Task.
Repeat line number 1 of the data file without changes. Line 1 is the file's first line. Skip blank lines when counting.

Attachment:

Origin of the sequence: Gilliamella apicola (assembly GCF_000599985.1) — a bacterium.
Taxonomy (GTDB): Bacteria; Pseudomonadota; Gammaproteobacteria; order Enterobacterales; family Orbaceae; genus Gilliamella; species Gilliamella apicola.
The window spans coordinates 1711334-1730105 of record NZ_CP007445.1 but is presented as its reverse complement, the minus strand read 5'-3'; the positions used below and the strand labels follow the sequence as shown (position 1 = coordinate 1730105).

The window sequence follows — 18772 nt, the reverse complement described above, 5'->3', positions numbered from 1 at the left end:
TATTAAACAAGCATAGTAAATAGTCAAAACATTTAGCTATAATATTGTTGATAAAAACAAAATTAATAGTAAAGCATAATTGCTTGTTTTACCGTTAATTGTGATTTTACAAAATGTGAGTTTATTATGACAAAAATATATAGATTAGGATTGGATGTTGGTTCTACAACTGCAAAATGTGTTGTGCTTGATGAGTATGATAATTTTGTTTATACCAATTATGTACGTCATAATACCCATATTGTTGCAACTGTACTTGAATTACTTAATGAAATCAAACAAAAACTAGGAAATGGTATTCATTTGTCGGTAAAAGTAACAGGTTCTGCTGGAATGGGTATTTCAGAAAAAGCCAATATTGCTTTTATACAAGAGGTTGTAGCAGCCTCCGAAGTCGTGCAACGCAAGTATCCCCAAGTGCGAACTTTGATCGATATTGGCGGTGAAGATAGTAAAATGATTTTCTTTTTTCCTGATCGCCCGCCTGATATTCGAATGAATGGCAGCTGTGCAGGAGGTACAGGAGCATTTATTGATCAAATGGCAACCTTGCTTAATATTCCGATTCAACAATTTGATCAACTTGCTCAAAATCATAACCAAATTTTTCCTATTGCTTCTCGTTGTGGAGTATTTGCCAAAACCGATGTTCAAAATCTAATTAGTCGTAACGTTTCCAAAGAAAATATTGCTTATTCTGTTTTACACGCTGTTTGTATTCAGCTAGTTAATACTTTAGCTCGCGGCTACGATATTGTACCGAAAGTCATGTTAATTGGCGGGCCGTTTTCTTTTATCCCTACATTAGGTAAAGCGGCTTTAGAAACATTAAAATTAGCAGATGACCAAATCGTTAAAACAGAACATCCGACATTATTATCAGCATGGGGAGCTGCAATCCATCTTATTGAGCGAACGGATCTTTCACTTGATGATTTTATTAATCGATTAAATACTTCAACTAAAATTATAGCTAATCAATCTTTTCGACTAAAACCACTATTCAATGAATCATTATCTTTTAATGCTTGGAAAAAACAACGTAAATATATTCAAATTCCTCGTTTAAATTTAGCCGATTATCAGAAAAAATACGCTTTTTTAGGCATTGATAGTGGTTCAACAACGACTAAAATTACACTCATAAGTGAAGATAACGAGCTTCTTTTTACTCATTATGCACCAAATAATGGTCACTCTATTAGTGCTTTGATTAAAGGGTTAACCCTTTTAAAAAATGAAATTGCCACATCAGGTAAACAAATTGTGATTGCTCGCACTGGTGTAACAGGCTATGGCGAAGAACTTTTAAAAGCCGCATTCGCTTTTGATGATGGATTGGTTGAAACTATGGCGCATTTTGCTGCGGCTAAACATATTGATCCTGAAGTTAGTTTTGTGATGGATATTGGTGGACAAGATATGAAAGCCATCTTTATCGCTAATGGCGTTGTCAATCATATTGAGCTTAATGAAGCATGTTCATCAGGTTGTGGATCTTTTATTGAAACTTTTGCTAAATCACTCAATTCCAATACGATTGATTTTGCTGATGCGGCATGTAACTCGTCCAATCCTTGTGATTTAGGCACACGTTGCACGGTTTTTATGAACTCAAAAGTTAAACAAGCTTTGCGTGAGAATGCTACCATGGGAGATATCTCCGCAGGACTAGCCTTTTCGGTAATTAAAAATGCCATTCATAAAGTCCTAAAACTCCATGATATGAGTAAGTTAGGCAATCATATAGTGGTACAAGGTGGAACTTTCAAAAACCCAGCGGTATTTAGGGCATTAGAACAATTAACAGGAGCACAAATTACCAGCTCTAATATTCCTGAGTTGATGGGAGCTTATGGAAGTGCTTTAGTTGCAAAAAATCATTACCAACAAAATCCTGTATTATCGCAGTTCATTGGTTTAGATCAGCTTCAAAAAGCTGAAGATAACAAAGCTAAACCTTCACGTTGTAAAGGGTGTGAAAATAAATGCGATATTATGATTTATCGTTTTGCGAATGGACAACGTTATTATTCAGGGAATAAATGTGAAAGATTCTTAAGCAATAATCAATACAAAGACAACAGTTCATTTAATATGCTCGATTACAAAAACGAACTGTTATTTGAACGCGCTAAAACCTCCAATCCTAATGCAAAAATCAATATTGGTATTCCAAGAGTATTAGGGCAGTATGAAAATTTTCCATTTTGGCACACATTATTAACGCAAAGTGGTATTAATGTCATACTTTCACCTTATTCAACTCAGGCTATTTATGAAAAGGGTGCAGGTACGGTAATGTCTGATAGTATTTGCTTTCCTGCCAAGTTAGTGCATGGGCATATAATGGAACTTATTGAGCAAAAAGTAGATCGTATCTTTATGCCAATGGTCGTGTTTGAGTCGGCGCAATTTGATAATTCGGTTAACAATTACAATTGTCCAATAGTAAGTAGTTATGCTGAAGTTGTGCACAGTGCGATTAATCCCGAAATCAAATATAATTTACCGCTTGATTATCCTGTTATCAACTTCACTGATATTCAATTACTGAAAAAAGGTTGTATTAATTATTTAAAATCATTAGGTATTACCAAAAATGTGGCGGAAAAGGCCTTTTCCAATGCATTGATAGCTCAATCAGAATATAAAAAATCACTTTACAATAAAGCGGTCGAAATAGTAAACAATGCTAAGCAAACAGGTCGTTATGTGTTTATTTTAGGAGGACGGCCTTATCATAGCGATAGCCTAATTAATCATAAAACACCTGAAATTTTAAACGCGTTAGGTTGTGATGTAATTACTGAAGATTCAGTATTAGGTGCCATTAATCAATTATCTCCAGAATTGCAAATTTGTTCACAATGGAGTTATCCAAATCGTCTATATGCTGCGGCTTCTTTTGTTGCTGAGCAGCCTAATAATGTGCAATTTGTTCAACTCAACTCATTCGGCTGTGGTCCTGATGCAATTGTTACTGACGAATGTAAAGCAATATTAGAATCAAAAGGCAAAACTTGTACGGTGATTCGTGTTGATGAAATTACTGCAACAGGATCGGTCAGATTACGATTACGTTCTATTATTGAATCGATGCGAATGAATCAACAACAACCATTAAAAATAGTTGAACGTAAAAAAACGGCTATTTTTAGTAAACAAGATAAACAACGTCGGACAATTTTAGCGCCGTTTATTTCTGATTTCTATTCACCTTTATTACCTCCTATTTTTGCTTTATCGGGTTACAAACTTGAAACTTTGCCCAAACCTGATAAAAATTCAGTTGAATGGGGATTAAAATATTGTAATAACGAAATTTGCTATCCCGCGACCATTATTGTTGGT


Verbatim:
Origin of the sequence: Gilliamella apicola (assembly GCF_000599985.1) — a bacterium.